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March 13, 2014
TOPEKA Minutes after calling attention to his administration’s efforts to reform the state’s mental health system, Gov. Sam Brownback reiterated his resistance to expanding the state’s Medicaid program.
It would be short-sighted, he said today at an event organized by mental health advocates, to broaden the program’s reach to include able-bodied, childless adults at a time when the state still has thousands of people with physical and developmental disabilities on waiting lists for services.
“I want us (first) to take care of the people who are on the waiting lists now,” Brownback said during a conversation with Finn Bullers, an advocate for the disabled.
The governor in a speech to the advocates had pledged his support for mental health programs and Bullers wanted to know why he wouldn't support a Medicaid expansion that could help many mentally ill people gain health coverage.
“He makes a wonderful speech,” Bullers said. “But when the rubber meets the road, the money isn’t there now. And when the money isn’t there, the services don’t get provided. If he expanded Medicaid, there would be more money than there is now and more people –people with disabilities, people with mental illnesses - would be getting services.”
But Brownback disagreed, telling Bullers a better approach would be to improve the current system.
“We have a lot of mental health (care) being done in our correctional system,” Brownback said. “Our systems aren’t integrated. In fact we’re probably exacerbating the problem.”
Brownback said that 68 percent of the state’s prison population is known to be mentally ill, addicted to drugs or alcohol, or both. But the state’s mental health and addiction treatment programs, he said, tend to have little interaction with one another.
“We’ve got to do a better job,” he said.
Sean Gatewood, a spokesman for the Kansas Medicaid Access Coalition, which is pushing for Medicaid expansion, also questioned Brownback’s reasons for not broadening access to the program.
“He seems to be overlooking the data that says 70 percent of the people being treated at one of the community mental health centers are making less than $20,000 a year,” Gatewood said. “And 53 percent are uninsured, which means they’re poor but they’re not poor enough to be on Medicaid (under the state's current eligibility requirements). These are the people that, clearly, Medicaid expansion would benefit.”
Earlier, Brownback called attention to an initiative he launched earlier this year aimed at increasing service coordination between the state’s 27 community mental health centers. He also noted his administration's move to reconfigure and privatize operations at the Rainbow Mental Health Facility in Kansas City.
Both initiatives are being done without increases in state spending.
A Brownback-appointed task force is expected to propose a long list of proposed mental health system improvements within the next two to three weeks.
“It’s my understanding there may be as many as 90 different recommendations,” Brownback said.
About 350 people – a mix of mental health consumers, advocates, and service providers – attended the morning rally at the Maner Conference Center.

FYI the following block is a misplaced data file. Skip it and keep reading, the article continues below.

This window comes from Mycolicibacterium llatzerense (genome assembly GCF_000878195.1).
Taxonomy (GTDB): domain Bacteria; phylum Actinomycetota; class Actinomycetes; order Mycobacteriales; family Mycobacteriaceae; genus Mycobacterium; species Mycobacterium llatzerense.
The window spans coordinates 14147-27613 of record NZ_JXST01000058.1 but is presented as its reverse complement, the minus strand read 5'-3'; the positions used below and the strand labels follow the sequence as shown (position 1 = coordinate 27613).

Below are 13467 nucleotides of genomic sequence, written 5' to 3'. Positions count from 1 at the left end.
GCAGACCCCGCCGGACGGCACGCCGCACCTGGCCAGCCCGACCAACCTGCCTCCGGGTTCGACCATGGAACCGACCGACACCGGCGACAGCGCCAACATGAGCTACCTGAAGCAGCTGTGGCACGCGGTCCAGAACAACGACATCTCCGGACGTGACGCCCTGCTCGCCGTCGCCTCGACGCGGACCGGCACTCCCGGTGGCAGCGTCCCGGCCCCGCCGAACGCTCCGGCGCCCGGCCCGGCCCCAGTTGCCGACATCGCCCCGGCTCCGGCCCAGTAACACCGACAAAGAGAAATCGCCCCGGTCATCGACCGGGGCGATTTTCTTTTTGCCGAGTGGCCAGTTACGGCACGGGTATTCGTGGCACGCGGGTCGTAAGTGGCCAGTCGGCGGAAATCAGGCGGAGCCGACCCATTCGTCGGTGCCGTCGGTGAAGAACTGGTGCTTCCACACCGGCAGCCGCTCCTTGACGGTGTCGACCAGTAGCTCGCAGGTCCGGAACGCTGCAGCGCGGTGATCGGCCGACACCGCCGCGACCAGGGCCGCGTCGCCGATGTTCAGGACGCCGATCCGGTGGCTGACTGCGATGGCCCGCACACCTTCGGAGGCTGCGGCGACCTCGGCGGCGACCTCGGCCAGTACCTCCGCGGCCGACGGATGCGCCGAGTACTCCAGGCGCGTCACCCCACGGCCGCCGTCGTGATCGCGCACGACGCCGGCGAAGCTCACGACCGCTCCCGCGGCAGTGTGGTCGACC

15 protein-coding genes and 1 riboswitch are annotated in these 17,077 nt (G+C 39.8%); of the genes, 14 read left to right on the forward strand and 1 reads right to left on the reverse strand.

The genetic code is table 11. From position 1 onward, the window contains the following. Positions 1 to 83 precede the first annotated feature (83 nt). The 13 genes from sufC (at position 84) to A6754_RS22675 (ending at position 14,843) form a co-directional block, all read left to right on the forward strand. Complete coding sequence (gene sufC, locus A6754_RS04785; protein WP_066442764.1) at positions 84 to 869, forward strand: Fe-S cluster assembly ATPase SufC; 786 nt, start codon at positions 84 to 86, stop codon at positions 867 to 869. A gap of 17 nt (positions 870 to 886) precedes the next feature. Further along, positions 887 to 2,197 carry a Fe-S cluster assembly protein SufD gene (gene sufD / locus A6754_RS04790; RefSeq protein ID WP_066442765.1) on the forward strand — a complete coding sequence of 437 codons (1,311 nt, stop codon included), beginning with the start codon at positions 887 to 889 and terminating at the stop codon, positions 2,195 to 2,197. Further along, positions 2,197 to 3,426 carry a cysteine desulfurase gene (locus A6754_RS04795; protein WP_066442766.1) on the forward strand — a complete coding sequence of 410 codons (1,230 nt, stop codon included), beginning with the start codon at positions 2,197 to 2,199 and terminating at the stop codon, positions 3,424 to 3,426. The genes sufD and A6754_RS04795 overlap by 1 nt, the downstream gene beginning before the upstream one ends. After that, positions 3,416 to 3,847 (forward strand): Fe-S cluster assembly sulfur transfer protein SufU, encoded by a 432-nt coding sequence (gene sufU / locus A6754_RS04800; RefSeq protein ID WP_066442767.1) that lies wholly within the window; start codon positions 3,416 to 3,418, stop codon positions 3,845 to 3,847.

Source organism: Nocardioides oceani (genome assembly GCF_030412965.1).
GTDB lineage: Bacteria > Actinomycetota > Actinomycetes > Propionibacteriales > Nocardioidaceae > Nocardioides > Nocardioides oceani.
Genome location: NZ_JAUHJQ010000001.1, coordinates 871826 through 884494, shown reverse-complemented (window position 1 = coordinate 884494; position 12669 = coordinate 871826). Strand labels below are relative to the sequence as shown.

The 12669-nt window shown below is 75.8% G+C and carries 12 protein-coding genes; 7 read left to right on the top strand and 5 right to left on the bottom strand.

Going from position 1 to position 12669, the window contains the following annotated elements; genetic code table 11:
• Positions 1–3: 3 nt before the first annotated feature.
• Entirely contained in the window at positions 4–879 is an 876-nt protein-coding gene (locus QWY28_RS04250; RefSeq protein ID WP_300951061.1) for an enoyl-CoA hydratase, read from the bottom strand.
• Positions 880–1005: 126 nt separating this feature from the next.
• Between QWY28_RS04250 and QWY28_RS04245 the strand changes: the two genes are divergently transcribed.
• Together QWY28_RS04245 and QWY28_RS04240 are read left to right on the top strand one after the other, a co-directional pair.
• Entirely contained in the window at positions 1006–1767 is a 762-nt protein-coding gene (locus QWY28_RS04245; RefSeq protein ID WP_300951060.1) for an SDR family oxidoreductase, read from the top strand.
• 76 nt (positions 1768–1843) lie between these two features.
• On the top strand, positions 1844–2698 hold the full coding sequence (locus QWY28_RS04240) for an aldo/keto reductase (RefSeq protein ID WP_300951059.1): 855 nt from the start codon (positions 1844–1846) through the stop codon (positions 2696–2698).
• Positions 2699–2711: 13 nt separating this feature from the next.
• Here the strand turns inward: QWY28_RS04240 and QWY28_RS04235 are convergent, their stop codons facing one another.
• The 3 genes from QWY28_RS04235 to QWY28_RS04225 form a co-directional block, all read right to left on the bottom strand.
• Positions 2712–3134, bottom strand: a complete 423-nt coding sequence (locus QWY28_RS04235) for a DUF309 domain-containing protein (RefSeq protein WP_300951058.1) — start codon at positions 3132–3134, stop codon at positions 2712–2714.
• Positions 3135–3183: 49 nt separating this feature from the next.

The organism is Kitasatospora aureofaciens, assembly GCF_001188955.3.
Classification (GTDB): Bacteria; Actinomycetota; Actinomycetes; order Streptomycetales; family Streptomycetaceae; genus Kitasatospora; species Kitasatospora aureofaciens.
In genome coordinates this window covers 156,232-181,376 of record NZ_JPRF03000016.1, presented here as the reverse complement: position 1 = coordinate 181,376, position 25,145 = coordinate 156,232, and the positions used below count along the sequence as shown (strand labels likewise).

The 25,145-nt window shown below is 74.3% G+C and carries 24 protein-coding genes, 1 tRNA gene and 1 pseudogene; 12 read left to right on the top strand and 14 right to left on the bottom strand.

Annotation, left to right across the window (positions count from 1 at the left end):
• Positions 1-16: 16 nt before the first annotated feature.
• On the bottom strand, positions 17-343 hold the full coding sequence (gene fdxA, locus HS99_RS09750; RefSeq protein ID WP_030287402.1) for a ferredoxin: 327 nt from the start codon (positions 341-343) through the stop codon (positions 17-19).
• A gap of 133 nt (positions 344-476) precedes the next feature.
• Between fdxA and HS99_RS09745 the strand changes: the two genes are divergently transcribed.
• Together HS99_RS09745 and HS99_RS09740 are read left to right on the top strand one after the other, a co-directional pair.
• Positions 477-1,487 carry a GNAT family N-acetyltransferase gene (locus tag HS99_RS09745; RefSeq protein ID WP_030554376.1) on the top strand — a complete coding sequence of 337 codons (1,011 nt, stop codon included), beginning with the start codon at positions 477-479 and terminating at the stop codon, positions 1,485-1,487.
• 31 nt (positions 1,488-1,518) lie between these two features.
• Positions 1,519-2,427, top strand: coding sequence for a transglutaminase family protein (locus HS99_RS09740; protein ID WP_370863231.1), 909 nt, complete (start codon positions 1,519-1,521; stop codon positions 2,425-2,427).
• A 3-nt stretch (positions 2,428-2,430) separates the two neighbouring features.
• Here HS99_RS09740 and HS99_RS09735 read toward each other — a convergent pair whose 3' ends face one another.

The governor assured the group that he shared many of their concerns, especially those tied to overcoming the stigma of mental illness and promoting peer support.
“The hallmark of a compassionate society,” he said, “is to help people who need help.”
Brownback said he had spent nights in prisons and homeless shelters in order get an up-close look at the issues facing society’s disenfranchised. In both instances, he said, he found that almost everyone suffered from “broken relationships” and severed family ties.
“We need to surround them with love,” he said.
After his speech, the governor was approached by Charlie Ross, a mental health consumer and advocate who lives in Lawrence. He encouraged Brownback to also spend a night at Osawatomie State Hospital.
“That’s a good idea,” Brownback said. “I hadn’t thought of that.”
Ross was a patient at Osawatomie for eight days in 2005.
“I’ve come to the conclusion that everything is underfunded,” Ross said. “And the only way we can turn that around is to educate the public, get them past the stigma, and get them to understand what mental illness is all about. Once that happens, I think they’ll be willing to put money into programs. That would be a sea change that would raise all boats.”
Kansas Department for Aging and Disability Services Secretary Shawn Sullivan said the agency is about two months away from announcing plans for convening a statewide discussion on mental health issues.
He said it would be aimed at both children and adults.
Cherie Bledsoe, who runs SIDE, a Kansas City-based support group for consumers, said she would welcome that.
“People need to know that having a mental illness isn’t like what they see in the media,” she said. “It’s true that some people with mental illness do bad things, but people who aren’t mentally ill do bad things, too. It’s just you don’t hear about them so much.
“No one wants to be mentally ill,” Bledsoe said. “We just want to be part of the community, and for that to happen we need support. We need understanding.”
Blesoe, Ross and others then spent much of the afternoon talking with legislators at the Statehouse.
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